An anonymous reader quotes a report from Motherboard: On the eve of the new year, tragedy struck in Manhattan: Chelsea art gallery owner Todd Kramer had 615 ETH (about $2.3 million) worth of NFTs, primarily Bored Apes and Mutant Apes, stolen by scammers and listed on the peer-to-peer NFT marketplace OpenSea. Kramer quickly took to Twitter and begged for help from OpenSea and the NFT community for help regaining his NFTs. Unsurprisingly, he was ripped to shreds by others in the community for not storing his valuable JPEGs in an offline wallet; however, OpenSea froze trading of the stolen NFTs on its platform. More than a few commentators pointed out that OpenSea’s intervention here — and especially Kramer’s pleas for a centralized response — seemed to go against a key tenet of the industry that often bumps up against usability: the idea that “code is law,” and once your tokens are in someone else’s digital wallet, that’s the end of the game. While OpenSea did not actually reverse the transaction on the blockchain, it did block the stolen NFT’s sale on its own platform, which is the most popular marketplace for NFTs.
“We take theft seriously and have policies in place to meet our obligations to the community and deter theft on our platform. We do not have the power to freeze or delist NFTs that exist on these blockchains, however we do disable the ability to use OpenSea to buy or sell stolen items. We’ve prioritized building security tools and processes to combat theft on OpenSea, and we are actively expanding our efforts across customer support, trust and safety, and site integrity so we can move faster to protect and empower our users.” OpenSea did not answer, however, why it had frozen the trading of these NFTs and not others stolen just weeks ago that were announced on Twitter by Bored Ape Yacht Club and Jungle Freak NFT owners.
OpenSea’s interventions, when they do happen, leave some users in the lurch. For example, another Twitter user recounted in a viral post how they unwittingly purchased a stolen NFT on OpenSea for 1.5 ETH (around $5000) only to have it frozen. OpenSea wasn’t quick to help them out, they said — although, it’s unclear what the company could really do at that point — and the NFT project Alien Frens reimbursed them 1 ETH. In these and other cases, “self-sovereignty” is offered up as an attempt to reframe what actually happened. Yes, the victims are ridiculed for falling prey to a hack or scam, expected to learn from their mistake by using cold storage, and in the best scenario able to buy the NFTs back at a discount because they’re not sold on major marketplaces. But at least there was no centralized intervention. Kramer himself was able to buy at least two of his NFTs back with the help of users who had unwittingly bought them from the scammer. OpenSea’s interventions in the cases of stolen NFTs show how centralized intermediaries often have an important role wherever the decentralized world of the blockchain meets the real world. It’s also not the first time that similar moves have happened elsewhere in crypto, even though they break from the core dogma of immutability and self-sovereignty. “Scams have always been a part of the cryptocurrency industry, and so has the uncomfortable question of centralized interventions,” writes Motherboard’s Edward Ongweso Jr in closing. “It increasingly feels like the inconsistent application of rules in this space more often results in protecting wealth transfer schemes than protecting all users equally, and obscuring the deep centralization already present: less than one percent of users (institutional investors) account for 64 percent of Coinbase’s trading volume (PDF), and 10 percent of traders account for 85 percent of NFT transactions and trade 97 percent of all NFTs at least once.”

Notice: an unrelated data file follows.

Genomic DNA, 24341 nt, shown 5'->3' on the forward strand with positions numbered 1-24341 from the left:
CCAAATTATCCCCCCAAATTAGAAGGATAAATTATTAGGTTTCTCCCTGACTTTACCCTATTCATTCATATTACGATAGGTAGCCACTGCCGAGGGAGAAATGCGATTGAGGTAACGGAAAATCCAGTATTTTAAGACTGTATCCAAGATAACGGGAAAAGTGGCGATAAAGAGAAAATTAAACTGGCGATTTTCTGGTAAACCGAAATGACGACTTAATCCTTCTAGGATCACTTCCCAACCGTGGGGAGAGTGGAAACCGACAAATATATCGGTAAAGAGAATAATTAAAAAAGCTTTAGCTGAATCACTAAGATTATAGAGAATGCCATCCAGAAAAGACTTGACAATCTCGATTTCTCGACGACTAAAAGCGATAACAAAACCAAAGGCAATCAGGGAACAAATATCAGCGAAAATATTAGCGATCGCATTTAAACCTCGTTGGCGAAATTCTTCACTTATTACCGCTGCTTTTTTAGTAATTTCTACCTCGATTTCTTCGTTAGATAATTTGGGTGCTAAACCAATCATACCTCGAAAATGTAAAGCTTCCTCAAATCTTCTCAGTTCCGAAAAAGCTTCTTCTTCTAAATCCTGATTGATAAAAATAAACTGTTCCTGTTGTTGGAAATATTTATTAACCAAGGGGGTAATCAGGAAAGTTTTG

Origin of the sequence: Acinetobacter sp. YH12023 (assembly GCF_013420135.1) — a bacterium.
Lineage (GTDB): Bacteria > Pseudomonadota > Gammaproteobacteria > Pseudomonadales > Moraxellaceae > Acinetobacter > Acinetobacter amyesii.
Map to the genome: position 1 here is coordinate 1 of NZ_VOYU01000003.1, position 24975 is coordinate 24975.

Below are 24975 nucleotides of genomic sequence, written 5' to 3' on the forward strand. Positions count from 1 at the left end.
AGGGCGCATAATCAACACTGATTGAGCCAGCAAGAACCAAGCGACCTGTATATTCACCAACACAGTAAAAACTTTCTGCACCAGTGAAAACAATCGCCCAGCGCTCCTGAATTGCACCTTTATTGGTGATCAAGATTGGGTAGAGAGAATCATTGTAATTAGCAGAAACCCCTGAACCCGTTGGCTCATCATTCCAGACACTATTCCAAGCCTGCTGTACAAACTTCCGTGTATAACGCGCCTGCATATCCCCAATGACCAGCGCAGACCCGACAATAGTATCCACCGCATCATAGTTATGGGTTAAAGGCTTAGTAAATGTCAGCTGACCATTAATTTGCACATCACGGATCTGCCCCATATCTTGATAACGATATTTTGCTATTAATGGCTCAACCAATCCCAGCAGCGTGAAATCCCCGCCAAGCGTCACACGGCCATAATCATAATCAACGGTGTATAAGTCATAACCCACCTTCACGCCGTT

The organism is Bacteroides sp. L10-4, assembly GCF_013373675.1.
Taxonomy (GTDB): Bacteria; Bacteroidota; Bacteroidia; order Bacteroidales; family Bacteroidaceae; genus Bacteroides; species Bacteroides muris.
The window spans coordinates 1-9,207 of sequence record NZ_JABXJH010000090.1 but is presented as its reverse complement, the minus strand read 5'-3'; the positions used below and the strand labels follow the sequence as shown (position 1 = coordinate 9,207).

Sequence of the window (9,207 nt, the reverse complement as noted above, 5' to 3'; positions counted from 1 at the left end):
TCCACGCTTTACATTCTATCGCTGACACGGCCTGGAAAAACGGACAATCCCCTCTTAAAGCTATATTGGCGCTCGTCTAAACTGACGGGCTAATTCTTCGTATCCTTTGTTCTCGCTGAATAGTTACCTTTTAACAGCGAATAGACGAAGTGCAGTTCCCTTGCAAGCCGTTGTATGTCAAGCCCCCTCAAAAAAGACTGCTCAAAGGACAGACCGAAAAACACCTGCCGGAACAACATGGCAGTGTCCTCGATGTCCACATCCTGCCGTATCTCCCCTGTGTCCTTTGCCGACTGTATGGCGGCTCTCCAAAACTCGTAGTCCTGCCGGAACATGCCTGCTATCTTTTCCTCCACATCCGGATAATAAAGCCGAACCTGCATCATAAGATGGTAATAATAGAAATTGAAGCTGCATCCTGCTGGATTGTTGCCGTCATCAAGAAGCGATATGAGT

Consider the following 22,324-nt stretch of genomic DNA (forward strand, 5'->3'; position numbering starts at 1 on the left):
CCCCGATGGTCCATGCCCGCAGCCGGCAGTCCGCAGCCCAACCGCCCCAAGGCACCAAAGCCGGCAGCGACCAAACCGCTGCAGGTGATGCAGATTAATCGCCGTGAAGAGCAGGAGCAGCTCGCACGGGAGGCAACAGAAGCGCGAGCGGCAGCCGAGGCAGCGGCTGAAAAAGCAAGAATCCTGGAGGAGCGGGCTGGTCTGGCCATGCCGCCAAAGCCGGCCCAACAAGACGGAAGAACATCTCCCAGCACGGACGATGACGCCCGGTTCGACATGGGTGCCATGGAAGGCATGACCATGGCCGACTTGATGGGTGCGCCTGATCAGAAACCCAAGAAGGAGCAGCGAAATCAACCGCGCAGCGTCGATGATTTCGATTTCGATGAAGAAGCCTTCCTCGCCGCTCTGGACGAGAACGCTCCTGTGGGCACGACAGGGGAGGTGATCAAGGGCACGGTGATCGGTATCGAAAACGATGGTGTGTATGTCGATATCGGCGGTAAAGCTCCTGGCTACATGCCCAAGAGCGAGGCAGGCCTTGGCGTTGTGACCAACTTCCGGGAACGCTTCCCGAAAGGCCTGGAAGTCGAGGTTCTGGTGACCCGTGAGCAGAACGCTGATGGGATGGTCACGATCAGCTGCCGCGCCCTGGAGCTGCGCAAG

“It’s not clear how this contradiction will be resolved. Uncritically believing decentralization is a salve that immediately transforms something’s politics endangers not only users but crypto’s fever dream of disruption…”